Earlier this year, Deloitte published The Top Ten Issues for Bank M&A.  In light of the BB&T deal, it is worth revisiting.  To open, the authors opine “size matters when it comes to regulatory constraints on the banking sector: The bigger the players, the more restrictions on banking activities, including M&A. Banks with less than $10 billion in total assets face the least restriction, while the very largest Systemically Important Financial Institutions (SIFIs) experience the highest level of constraints. Among the major regulatory actions that are expected to hold considerable sway over bank M&A in 2014 are the Volcker Rule, Basel III capital requirements, global liquidity rules, stress testing, and anti-money laundering (AML) and Bank Secrecy Act (BSA) compliance laws.”

Who I’m Taking to Buy a Lottery Ticket

Finally, a tip of the hat to Frank Cicero, the Global Head of Financial Institutions Group at
Jefferies. He reminded me on Wednesday that every prediction he made in a piece he wrote for BankDirector.com at the beginning of the year has come to pass…fewer MOE’s, bigger premiums, regional banks returning to bank M&A.  Personally, I’m wondering if he wants to walk into the lotto store with me this weekend?

Aloha Friday!

Know Your Tribe

So… I initially planned to dive into interest rate risk this morning. Prevalent in most M&A conversations taking place in bank boardrooms today, I thought to focus on banks working to protect their equity value as interest rates rise. However, in reviewing the outline for today’s piece, I realized a different kind of risk inspired me: the risk of becoming something you are not.  While I do anticipate posting a piece on interest rate risk in the near future, today’s column parallels the thoughts of Seth Godin.  Specifically, a blog he authored this week entitled “In Search of Meaningful.”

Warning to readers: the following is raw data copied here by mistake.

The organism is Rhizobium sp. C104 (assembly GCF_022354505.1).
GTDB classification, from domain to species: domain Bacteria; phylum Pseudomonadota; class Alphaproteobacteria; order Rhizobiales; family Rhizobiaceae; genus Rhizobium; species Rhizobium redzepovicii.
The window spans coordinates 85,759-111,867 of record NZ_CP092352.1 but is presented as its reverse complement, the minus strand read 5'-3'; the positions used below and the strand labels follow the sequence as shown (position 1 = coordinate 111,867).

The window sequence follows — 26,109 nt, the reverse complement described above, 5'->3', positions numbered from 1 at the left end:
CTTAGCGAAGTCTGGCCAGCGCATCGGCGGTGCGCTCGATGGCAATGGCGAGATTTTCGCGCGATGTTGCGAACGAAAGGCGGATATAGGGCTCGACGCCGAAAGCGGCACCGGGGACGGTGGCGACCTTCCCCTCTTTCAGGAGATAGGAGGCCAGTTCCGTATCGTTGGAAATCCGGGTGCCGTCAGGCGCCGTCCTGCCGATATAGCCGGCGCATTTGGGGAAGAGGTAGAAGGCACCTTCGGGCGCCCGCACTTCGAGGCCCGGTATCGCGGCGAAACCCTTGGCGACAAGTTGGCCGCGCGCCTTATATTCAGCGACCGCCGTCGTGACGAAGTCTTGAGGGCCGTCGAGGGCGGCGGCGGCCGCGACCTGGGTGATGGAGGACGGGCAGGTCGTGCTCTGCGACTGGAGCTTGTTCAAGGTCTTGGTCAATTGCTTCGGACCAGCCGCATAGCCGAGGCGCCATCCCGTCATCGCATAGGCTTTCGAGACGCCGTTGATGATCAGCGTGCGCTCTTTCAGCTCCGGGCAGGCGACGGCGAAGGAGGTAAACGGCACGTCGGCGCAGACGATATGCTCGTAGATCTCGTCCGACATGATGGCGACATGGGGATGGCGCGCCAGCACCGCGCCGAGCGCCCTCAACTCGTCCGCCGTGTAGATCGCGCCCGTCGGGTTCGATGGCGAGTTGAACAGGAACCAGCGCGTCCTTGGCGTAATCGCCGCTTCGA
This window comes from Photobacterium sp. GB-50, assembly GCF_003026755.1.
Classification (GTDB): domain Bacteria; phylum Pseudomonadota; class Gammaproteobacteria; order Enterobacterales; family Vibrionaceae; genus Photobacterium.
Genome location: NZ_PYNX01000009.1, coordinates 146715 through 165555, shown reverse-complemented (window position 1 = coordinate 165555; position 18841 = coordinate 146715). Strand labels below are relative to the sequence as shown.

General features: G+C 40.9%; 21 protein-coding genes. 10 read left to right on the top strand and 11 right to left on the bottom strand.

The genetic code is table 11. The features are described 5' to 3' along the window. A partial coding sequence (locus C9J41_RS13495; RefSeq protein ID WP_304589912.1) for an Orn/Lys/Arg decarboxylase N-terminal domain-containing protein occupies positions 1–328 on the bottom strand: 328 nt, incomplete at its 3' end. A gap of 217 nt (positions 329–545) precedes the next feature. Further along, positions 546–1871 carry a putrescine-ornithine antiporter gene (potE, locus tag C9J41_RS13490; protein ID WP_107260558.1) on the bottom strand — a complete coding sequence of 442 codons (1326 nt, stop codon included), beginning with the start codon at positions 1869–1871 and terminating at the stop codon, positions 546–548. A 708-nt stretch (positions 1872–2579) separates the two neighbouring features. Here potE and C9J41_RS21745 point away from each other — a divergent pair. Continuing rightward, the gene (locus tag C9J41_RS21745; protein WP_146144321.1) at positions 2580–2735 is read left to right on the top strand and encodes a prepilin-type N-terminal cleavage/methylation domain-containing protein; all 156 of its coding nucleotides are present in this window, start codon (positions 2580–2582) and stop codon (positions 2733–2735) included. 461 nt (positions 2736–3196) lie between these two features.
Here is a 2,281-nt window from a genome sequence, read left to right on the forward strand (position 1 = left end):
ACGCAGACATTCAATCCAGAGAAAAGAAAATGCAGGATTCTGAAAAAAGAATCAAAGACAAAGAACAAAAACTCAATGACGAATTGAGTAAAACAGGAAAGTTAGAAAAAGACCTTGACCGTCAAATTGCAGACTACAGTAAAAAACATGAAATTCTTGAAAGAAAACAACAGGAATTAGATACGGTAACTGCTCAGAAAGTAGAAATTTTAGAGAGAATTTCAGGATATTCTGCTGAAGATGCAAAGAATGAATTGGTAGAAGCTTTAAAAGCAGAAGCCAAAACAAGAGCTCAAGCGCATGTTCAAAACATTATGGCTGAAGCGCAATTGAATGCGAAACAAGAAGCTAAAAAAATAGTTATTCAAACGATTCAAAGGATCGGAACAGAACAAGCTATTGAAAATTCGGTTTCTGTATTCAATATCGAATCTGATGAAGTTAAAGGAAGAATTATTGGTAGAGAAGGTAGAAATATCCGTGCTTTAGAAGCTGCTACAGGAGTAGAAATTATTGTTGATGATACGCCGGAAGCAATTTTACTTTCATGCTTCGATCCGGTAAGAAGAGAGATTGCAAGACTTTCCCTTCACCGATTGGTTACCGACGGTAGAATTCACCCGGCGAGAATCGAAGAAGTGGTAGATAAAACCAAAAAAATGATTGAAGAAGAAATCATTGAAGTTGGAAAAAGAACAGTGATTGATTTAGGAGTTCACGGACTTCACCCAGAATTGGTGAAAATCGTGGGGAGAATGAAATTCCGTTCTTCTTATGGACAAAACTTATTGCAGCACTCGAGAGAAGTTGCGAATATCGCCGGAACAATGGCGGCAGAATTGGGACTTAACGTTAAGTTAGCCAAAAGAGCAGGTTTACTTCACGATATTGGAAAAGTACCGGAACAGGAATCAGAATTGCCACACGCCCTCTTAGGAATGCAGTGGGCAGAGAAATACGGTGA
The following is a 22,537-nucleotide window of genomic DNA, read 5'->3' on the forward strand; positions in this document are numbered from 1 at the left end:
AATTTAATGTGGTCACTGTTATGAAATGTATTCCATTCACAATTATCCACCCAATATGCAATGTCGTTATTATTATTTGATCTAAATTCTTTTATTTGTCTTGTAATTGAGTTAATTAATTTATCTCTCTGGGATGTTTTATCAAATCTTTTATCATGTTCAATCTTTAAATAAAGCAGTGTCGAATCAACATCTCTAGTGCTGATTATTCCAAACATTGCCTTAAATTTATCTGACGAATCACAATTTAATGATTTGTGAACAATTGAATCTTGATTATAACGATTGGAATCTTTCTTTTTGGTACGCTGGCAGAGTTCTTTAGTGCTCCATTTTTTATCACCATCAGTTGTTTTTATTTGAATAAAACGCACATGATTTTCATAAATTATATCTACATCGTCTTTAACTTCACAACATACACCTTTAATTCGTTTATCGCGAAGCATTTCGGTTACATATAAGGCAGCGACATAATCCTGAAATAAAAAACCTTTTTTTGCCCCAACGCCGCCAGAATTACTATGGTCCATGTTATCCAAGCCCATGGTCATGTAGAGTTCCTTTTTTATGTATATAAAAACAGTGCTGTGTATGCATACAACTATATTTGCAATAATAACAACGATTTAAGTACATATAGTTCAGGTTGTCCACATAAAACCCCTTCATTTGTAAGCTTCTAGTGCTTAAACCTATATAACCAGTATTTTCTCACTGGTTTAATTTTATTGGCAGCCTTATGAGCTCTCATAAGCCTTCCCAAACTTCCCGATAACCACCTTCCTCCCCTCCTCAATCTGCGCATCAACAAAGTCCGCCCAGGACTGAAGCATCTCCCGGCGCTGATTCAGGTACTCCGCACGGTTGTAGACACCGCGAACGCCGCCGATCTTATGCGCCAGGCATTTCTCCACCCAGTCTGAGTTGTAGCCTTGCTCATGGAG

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In his piece, Seth looks at online media and how “people have been transfixed by scale, by numbers, by rankings… how many eyeballs, how big is the audience, what’s the pass along, how many likes, friends, followers, how many hits?  You cannot win this game and I want to persuade you… to stop trying.”  It strikes me that he could just as well be writing about financial institutions competing for relevance in today’s competitive and crowded environment.  While I’ve linked to his post above, see if you follow my logic based on this representative quote:

It’s no longer possible to become important to everyone, not in a reliable, scalable way… But it is possible to become important to a very-small everyone, to a connected tribe that cares about this voice or that story or this particular point of view. It’s still possible to become meaningful, meaningful if you don’t get short-term greedy about any particular moment of mass, betting on the long run instead.

Over the past six months, I have been fortunate to hear how numerous bank CEOs and Chairmen plan to position their institutions for long-term growth.  As I process Godin’s perspective, let me pay his perspectives forward with three of my own specific to community banks: